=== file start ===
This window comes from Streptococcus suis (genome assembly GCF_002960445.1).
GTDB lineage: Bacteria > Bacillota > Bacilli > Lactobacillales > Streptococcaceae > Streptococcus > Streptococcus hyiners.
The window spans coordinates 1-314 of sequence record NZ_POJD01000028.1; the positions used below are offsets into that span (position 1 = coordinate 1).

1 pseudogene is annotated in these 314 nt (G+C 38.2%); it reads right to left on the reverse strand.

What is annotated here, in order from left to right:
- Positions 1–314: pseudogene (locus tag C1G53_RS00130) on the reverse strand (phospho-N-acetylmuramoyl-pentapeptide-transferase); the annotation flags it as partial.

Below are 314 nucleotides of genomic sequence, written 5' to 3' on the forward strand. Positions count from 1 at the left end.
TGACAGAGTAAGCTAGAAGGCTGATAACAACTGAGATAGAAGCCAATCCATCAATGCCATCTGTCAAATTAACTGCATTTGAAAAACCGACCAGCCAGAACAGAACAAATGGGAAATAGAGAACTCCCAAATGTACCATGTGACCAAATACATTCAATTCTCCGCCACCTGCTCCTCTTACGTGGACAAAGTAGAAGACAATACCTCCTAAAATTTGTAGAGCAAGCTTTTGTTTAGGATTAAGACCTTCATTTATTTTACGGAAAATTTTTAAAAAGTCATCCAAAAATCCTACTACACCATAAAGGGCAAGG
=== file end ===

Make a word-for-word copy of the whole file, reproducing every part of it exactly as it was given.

This window comes from Streptococcus suis (genome assembly GCF_002960445.1).
GTDB lineage: Bacteria > Bacillota > Bacilli > Lactobacillales > Streptococcaceae > Streptococcus > Streptococcus hyiners.
The window spans coordinates 1-314 of sequence record NZ_POJD01000028.1; the positions used below are offsets into that span (position 1 = coordinate 1).

1 pseudogene is annotated in these 314 nt (G+C 38.2%); it reads right to left on the reverse strand.

What is annotated here, in order from left to right:
- Positions 1–314: pseudogene (locus tag C1G53_RS00130) on the reverse strand (phospho-N-acetylmuramoyl-pentapeptide-transferase); the annotation flags it as partial.

Below are 314 nucleotides of genomic sequence, written 5' to 3' on the forward strand. Positions count from 1 at the left end.
TGACAGAGTAAGCTAGAAGGCTGATAACAACTGAGATAGAAGCCAATCCATCAATGCCATCTGTCAAATTAACTGCATTTGAAAAACCGACCAGCCAGAACAGAACAAATGGGAAATAGAGAACTCCCAAATGTACCATGTGACCAAATACATTCAATTCTCCGCCACCTGCTCCTCTTACGTGGACAAAGTAGAAGACAATACCTCCTAAAATTTGTAGAGCAAGCTTTTGTTTAGGATTAAGACCTTCATTTATTTTACGGAAAATTTTTAAAAAGTCATCCAAAAATCCTACTACACCATAAAGGGCAAGG